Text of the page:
ViewportLayers – in depth

4 02 2009

This article has been moved to: http://www.x-com.se/labs

Make sure to visit this new blog for great articles and tutorials regarding PV3D and other flash related subjects.

/Andreas

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Why can’t we just get along??

31 01 2009

Weekend is here and I’m going away. Still I spent an hour or two tonight and move code around, which, if you’re into game programming, you know that you will do often. Suddenly you just realize that the code should be somewhere else, in another class, called another thing. Hopefully it will lead to a somewhat cleaner and more logical code. Sometimes it doesn’t :(

There are a some things with PV3D that I really don’t understand why they did like they did. Take size as an example. This is the first time ever (EVER) I stumbled apon a 3dobject that cannot tell me how big it is. It moves around in a 3dspace uses exact coordinates to travel. Still there is no sign of the object knowing what height it has or how wide it is??? There is this bounding box parameter inside the geometry param so it wouldn’t be that hard to implement a recursive check for size both before and after transform. Am I missing something? Why dont I extend the DO3D then and put the functions in there myself? Well, as the whole PV3D is built on DO3D it will not use my extended class so it’s no use.

“So why don’t you just hack the original class then. Just put the features in there?” Well I actually did, and removed it , and did it again and finally removed it  because I know that PV3D is always under development. I am a news freak and always want the latest build and it would be a drag just to update the library manually, putting in my beloved code, each time I update PV3D. Also I wouldn’t be able to write this kind of blog as I cannot expect every single reader out there to hack their basic library classes just to get my examples in here to work.

No, I’m satisfied with just cursing.  :)

So? What’s the deal with layers anyway?? I promised to show you and as I’m leaving in a few minutes, this is an excellent time to bring up that subject.

To be able to draw 3D objects correctly on the screen, the renderer always draws the thing that is furthest away from the camera first. That is logical because if then something appears in the way that is closer to the camera it should overwrite the object far away. But there are times that you actually want to force the renderer to draw the objects in another order thatn it’s default behaviour. This is where layers come in.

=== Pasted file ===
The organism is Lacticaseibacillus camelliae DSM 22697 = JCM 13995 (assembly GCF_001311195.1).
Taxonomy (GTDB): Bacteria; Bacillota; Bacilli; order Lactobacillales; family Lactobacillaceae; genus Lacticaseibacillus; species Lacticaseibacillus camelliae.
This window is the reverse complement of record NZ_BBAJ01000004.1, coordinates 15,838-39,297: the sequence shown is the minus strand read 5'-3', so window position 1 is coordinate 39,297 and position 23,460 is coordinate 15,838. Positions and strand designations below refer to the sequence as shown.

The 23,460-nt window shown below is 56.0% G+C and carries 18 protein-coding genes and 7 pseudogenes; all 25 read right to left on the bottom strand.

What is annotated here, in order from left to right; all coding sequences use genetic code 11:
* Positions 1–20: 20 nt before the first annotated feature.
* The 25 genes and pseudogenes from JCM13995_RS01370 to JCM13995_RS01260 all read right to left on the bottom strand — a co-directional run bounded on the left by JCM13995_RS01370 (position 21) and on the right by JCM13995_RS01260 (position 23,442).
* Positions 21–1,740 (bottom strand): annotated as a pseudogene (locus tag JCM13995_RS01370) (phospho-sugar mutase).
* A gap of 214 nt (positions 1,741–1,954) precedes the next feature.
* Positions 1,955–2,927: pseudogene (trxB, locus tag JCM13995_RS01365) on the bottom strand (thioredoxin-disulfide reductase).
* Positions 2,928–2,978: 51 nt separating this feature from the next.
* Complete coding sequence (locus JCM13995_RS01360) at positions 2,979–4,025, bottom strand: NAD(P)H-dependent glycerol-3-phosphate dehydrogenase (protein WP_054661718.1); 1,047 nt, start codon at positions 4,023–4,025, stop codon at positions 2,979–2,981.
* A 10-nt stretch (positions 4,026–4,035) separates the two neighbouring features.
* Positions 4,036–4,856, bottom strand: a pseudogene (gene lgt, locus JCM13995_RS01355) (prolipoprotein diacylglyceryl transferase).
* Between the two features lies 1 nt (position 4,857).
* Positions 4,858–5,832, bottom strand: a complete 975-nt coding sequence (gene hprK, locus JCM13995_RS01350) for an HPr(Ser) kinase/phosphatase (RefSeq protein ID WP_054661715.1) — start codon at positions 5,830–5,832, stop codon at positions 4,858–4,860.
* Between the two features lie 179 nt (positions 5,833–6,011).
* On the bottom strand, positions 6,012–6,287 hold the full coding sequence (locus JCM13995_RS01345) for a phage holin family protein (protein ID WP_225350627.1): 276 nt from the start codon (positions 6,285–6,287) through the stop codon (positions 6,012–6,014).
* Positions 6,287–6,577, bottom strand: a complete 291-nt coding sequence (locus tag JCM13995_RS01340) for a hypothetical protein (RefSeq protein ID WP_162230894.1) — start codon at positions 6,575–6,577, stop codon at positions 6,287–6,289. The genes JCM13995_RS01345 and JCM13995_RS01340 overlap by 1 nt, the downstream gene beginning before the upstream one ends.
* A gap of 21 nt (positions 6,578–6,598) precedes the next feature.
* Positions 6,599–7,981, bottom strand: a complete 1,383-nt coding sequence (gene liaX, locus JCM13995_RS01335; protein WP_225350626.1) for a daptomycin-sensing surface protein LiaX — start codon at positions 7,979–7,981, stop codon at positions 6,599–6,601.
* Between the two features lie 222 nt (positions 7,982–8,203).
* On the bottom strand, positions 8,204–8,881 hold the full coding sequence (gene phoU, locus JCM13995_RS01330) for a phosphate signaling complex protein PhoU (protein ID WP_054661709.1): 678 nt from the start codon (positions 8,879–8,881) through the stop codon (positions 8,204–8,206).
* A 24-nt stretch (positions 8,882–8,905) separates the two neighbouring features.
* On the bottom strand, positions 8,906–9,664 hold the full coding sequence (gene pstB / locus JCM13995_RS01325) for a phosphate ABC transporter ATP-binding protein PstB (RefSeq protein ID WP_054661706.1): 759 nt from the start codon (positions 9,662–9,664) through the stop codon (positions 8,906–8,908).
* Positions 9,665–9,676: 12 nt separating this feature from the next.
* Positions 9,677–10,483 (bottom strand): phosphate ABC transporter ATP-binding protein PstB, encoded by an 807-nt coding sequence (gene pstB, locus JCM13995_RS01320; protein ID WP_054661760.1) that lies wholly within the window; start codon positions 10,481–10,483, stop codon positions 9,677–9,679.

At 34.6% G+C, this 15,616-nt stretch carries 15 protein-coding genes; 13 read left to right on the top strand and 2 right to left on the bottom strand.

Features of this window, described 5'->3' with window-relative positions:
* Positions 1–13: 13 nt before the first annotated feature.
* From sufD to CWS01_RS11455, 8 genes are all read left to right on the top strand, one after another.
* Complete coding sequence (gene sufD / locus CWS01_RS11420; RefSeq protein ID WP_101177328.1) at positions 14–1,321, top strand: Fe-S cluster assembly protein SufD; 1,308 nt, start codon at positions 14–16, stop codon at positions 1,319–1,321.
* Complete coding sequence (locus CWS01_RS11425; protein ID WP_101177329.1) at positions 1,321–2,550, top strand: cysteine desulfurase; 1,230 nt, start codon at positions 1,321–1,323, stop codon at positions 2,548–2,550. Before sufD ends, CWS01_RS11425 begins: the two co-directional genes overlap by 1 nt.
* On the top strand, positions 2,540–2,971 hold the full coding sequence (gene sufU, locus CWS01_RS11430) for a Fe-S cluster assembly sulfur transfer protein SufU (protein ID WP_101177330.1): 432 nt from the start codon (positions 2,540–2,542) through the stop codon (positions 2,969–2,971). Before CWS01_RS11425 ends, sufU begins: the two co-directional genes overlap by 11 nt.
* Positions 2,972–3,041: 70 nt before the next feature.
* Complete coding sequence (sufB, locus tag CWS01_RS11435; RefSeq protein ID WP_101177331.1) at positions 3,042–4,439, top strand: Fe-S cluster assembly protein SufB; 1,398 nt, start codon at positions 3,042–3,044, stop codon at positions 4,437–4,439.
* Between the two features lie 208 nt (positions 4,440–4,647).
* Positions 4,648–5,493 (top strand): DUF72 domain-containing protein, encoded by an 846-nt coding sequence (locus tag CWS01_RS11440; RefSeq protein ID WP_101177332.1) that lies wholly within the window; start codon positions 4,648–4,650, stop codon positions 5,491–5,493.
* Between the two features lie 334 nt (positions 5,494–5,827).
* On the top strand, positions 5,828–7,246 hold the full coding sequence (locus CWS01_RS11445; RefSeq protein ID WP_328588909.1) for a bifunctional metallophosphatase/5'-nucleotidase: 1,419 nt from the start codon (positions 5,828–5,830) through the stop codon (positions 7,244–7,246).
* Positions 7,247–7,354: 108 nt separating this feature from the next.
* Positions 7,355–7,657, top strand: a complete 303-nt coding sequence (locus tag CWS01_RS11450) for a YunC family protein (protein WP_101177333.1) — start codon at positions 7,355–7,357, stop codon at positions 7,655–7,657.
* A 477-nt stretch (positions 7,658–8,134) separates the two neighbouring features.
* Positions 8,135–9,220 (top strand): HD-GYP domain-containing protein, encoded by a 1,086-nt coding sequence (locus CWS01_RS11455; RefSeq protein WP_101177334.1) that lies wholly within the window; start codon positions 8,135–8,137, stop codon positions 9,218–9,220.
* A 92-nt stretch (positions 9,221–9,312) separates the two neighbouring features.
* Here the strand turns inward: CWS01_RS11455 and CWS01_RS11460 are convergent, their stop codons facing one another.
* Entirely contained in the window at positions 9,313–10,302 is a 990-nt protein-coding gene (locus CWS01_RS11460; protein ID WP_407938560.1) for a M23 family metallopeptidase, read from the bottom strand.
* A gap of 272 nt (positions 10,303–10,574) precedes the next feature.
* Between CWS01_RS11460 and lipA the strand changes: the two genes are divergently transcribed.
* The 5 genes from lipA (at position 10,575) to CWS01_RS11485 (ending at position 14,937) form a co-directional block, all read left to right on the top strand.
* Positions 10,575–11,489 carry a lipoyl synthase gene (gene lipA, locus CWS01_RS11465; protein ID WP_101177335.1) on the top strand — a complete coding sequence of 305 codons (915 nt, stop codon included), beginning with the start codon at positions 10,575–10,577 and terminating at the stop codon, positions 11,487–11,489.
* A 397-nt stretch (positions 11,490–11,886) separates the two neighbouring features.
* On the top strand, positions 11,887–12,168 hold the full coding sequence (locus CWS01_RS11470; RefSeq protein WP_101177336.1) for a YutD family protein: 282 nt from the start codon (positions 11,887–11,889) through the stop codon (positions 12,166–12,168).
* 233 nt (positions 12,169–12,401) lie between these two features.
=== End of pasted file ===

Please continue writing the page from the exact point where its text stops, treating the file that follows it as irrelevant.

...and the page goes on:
In the case of this game, I will use viewportlayers for 2 reasons. 1: the annoying Z-fighting problem and 2: Visual effects.

The Z-problem is a little thingie that has been haunting the 3D world since the beginning of time. As I mentioned earlier the renderer automatically renders the furthest objects first. But how does it know that it is furthest away? Well EVERY single triangle in the 3D-world has got a centerpoint (yes right in the center of the 3 vertices drawing the triangle) and the triangle itself then can calculate how far from that centrepoint it is to the camera. It’s a simple question of distance (and math).

But what happenes if the triangle is a big ass giant triangle? Well it is still the center that decides when it will be drawn. Our arena ground in the game is a perfect example!! It is built up with big ass triangles!! So if our car happens to be on a place on the ground where the centrepoint is behind it. The scene wil be drawn as normal BUT if the car (Defender) moves away at places itself in the ground far away it as a very big chance that the centrepoint is now closer to the camera that the Defendertriangles are. Then the renderer will draw the Defender first and then the ground, causin the defender to suddenly disappear (be drawn uderneath the ground).. hmmm damn.

So now layers is our saviour. We kind of “put” all the objects in different layers and then the renderer will render ALL objects in one layer and then continue to the next layer that has a larger layerindex.  Problem solved!

Effects, we’ll take when we get there. You just think about all cool effects you can do with viewportlayers… mmmm…   in front, in back, in front. Amazing huh? no? Tutorial coming up!